After years of overseeing a rise in abandoned mine liability in West Virginia, the eyes entrusted to look out for the state’s coal communities have turned to the federal government.
A U.S. House subcommittee hearing Tuesday focused on how the feds should respond.
The House Subcommittee on Energy and Mineral Resources virtual hearing on environmental justice for coal communities highlighted the threat of abandoned, unreclaimed mines throughout Appalachia.
Witnesses argued that federal regulators need to do more to hold coal companies accountable to contain that threat through more stringent mine reclamation bonding requirements — and do it quickly.
“In short, the window is closing fast on the opportunity to ensure that the coal industry pays to clean up its own mess,” said Mary Cromer, attorney at Appalachian Citizens’ Law Center, a Whitesburg, Kentucky-based nonprofit representing miners, individuals and communities affected by coal mining in Central Appalachia. “The industry will never have more money than it has now to pay for reclamation.”
Cromer called on the federal Office of Surface Mining Reclamation and Enforcement, which works with states to oversee mine cleanup, to require strict enforcement and forfeiture of all permits for sites on which coal companies are neither mining nor reclaiming, actively engage in all coal bankruptcies to oppose attempts to sidestep federal enforcement and issue a directive asserting that reclamation includes long-term water treatment.
The House hearing came six days after a legislative audit report found that state government leaders and environmental regulators have put West Virginia’s reclamation funds at risk of insolvency through lax permitting and statutory oversight of coal companies.
Joseph Pizarchik, who served as Office of Surface Mining Reclamation and Enforcement director under President Barack Obama, testified before the committee that states that have bond pools, like West Virginia, should have audits performed similar to West Virginia’s.
West Virginia’s audit, conducted by the state Post Audit Division, found that the reclamation fund slipping into insolvency could result in the Office of Surface Mining Reclamation and Enforcement revoking its approval for West Virginia to adjust its surface coal mining program and pass state-specific legislation.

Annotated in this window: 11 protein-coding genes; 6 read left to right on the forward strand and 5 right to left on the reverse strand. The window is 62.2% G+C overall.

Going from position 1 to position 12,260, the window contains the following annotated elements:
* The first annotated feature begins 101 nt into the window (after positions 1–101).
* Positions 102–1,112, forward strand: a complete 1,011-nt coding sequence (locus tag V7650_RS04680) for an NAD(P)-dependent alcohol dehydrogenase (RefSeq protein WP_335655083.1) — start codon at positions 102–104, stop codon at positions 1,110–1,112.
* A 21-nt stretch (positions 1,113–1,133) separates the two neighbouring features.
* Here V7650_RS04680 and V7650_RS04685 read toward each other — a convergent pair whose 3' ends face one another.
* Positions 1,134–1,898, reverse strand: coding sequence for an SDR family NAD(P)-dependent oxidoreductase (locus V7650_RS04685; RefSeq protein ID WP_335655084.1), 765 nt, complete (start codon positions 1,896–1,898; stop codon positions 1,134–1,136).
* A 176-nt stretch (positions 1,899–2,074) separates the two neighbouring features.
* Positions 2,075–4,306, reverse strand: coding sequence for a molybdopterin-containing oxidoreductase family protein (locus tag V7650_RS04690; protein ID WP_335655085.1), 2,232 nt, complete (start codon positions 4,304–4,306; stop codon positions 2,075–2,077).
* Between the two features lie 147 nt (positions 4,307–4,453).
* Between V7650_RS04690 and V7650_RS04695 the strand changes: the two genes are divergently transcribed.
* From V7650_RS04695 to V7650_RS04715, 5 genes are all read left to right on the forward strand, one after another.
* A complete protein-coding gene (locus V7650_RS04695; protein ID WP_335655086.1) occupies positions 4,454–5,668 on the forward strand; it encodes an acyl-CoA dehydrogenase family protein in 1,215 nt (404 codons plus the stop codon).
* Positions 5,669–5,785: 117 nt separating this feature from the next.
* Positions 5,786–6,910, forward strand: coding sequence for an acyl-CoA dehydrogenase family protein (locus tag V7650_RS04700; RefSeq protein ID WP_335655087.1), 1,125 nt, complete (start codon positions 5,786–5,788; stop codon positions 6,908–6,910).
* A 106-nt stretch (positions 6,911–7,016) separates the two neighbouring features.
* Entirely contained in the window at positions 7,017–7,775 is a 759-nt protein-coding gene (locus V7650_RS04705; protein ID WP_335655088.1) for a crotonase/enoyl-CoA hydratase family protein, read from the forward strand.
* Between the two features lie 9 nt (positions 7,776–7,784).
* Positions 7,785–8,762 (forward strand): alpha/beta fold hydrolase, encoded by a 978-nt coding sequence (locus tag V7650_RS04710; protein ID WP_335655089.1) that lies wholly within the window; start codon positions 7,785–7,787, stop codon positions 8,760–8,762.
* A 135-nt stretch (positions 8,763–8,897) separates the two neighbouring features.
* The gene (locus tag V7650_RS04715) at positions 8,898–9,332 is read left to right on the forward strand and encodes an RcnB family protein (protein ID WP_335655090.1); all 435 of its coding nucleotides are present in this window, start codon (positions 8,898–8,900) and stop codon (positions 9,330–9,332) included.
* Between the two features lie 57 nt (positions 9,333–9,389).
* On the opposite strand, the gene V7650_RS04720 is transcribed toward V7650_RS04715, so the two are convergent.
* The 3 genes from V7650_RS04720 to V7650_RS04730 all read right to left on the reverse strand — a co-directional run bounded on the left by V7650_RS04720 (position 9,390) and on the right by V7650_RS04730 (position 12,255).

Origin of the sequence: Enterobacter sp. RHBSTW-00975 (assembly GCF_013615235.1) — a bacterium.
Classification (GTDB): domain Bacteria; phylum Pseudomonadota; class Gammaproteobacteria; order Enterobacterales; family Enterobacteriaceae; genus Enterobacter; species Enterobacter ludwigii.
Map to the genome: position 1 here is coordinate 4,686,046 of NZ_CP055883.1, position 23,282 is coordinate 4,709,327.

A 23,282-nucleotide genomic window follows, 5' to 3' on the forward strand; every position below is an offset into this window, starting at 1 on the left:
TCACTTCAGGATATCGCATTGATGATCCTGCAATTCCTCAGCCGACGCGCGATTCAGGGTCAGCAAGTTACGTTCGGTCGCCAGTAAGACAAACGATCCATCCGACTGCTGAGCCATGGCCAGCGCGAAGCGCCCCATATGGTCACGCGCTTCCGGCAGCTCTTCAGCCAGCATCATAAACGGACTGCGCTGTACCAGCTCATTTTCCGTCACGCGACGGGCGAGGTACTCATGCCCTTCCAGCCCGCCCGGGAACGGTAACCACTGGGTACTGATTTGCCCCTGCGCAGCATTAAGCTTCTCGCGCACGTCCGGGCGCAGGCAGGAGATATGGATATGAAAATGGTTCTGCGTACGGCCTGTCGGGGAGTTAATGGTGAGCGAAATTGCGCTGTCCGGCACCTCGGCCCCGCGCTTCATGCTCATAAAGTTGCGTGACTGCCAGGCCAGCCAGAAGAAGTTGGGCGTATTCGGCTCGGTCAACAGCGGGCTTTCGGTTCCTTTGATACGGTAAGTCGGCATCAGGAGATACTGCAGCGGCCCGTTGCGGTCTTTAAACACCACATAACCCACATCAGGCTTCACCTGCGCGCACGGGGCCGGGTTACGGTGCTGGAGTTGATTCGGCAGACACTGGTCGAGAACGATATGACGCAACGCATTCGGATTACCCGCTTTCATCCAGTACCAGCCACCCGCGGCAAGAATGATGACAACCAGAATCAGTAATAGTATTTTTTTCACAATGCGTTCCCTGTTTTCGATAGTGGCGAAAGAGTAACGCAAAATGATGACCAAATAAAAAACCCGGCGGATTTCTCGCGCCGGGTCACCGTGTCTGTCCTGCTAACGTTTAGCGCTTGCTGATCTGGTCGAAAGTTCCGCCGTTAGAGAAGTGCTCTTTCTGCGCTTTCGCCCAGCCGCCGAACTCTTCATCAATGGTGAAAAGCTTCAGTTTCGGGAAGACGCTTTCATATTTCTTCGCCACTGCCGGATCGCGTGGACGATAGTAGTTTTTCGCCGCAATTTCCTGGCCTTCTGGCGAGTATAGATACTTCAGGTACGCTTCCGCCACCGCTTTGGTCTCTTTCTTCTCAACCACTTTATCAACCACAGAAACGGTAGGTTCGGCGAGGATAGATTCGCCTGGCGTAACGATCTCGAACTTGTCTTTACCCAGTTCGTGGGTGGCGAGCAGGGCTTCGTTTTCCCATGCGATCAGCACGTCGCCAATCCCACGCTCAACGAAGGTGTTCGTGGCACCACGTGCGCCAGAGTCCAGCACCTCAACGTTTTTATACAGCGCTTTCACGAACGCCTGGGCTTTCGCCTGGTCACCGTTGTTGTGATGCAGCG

A day after that audit was presented to state lawmakers, they formed a new committee to go after federal stimulus money for mine reclamation.
The West Virginia Joint Committee on Government and Finance created a new Joint Committee on Mine Reclamation comprised of six members — two members of the majority party (Republicans) and one member of the minority party (Democrats) in the House of Delegates and Senate to be appointed by House Speaker Roger Hanshaw, R-Clay, and Senate President Craig Blair, R-Berkeley.
The new committee was assigned to report its findings and recommendations to the Joint Committee on Government and Finance by June 25.
Four days after the audit report’s release, Gov. Jim Justice wrote a letter to West Virginia’s congressional delegation, urging its members to support reauthorizing the federal Abandoned Mine Land reclamation program.
Funded by a fee levied on coal companies, the program expires Sept. 30.
Justice endorsed reauthorizing the fee on coal production for an additional 15 years at the current rates of 28 cents per ton for surface-mined coal and 12 cents per ton for coal mined underground.
The governor cited a state Department of Environmental Protection estimate that an additional $4.2 billion is needed to eliminate the inventory of abandoned mine land hazards in West Virginia.
Rep. Bruce Westerman, R-Ark., the top-ranking Republican on the House Natural Resources Committee, contended that abandoned mine land is being “weaponized” as an attack on fossil fuels.
“[W]e know that the states are in the best position to oversee these [reclamation] activities at a local level,” Westerman said.
But the week after a West Virginia audit highlighted failures in state mine reclamation fund oversight heightening a risk of insolvency likely to escalate as the coal industry declines, the state’s leaders are looking to the federal level for financial support.
“Without sufficient bonds, coal communities fear they will be forever burdened with hazardous and unusable land and polluted streams,” Cromer testified. “Immediate steps are needed to protect these coalfield communities.”